299 
   300 Note that \texttt{mkdir} is unable to change \texttt{IsaMakefile}
   301 incrementally --- manual changes are required for multiple sub-sessions.  On
   302 order to get an initial working session, the only editing needed is to add
   303 appropriate \texttt{use_thy} calls to the generated \texttt{ROOT.ML} file.
   304 
   305 
   306 \subsection*{Options}
   307 
   308 The \texttt{-I} option specifies an alternative to \texttt{IsaMakefile} for
   309 dependencies.  Note that ``\texttt{-}'' refers to \emph{stdout}, i.e.\ 
   310 ``\texttt{-I-}'' provides an easy way to peek at \texttt{mkdir}'s idea of
   311 \texttt{make} setup required for some particular of Isabelle session.
   312 
   313 \medskip The \texttt{-P} option includes a target for the parent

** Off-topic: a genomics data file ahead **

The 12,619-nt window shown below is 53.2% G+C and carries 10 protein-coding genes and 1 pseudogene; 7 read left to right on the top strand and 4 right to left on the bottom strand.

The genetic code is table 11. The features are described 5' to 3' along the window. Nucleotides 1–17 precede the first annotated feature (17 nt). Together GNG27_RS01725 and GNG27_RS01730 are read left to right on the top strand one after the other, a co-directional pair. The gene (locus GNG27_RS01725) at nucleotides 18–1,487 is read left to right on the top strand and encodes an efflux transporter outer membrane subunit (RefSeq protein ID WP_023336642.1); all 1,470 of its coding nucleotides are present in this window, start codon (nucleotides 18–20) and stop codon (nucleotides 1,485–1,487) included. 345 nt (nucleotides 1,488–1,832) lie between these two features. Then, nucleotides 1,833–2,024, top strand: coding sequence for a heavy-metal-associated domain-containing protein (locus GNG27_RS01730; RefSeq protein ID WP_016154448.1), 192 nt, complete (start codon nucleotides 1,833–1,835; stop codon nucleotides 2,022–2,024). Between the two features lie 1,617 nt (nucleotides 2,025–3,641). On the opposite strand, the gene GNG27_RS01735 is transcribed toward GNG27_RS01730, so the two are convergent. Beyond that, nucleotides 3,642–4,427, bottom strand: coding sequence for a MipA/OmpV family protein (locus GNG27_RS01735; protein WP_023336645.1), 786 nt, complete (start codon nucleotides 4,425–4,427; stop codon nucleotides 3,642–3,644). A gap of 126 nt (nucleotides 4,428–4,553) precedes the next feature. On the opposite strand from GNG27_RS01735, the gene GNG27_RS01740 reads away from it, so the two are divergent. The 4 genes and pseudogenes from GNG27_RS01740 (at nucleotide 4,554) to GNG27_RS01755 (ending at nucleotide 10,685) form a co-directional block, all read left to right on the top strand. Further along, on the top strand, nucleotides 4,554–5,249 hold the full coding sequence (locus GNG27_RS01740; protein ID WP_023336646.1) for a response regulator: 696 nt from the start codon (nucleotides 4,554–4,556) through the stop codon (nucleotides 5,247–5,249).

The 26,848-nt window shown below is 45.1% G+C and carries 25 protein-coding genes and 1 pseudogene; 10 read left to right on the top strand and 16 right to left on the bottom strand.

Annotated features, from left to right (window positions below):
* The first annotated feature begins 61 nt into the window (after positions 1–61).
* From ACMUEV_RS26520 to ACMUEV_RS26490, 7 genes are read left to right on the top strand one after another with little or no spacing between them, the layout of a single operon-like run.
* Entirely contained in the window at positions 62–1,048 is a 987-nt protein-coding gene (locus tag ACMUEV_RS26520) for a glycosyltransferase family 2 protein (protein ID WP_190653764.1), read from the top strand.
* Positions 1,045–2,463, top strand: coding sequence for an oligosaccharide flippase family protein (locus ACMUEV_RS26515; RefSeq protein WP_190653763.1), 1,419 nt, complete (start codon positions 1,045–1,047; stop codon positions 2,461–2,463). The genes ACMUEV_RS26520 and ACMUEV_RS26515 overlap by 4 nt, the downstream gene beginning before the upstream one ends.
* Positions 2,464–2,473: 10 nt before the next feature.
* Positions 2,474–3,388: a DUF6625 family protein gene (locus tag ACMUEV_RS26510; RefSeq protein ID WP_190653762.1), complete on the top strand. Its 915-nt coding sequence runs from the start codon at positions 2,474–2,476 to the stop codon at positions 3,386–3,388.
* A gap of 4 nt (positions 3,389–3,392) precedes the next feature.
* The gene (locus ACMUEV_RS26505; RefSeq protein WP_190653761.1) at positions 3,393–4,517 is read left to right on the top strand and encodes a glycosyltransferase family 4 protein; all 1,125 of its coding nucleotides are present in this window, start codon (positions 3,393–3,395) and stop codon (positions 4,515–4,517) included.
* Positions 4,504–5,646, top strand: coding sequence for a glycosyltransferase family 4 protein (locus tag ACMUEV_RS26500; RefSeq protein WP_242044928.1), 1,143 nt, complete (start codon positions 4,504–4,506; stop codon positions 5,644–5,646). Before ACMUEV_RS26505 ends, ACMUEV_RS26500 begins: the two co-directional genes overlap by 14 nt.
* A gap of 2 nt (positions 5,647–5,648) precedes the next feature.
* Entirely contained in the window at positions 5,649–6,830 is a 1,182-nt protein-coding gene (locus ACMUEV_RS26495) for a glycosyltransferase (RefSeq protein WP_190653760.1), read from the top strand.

314 \texttt{LOGIC} session in the generated \texttt{IsaMakefile}.  The
   315 corresponding sources are assumed to be located within the Isabelle
   316 distribution.
   317 
   318 \medskip The \texttt{-b} option sets up the current directory as the base for
   319 a new session that provides an actual logic image, as opposed to one that only
   320 runs several theories based on an existing image.  Note that in the latter
   321 case, everything except \texttt{IsaMakefile} would be placed into a separate
   322 directory \texttt{NAME}, rather than the current one.  See
   323 \S\ref{sec:tool-usedir} for further information on \emph{build mode} vs.\ 
   324 \emph{example mode} of the \texttt{usedir} utility.
   325 
   326 \medskip The \texttt{-q} enables quiet mode, suppressing further notes on how
   327 to proceed.
   328 
   329 
   330 \subsection*{Examples}
   331 
   332 The standard setup of a single ``example session'' based on the default logic,
   333 with proper document generation is generated like this:
   334 \begin{ttbox}
   335 isatool mkdir Foo && isatool make
   336 \end{ttbox}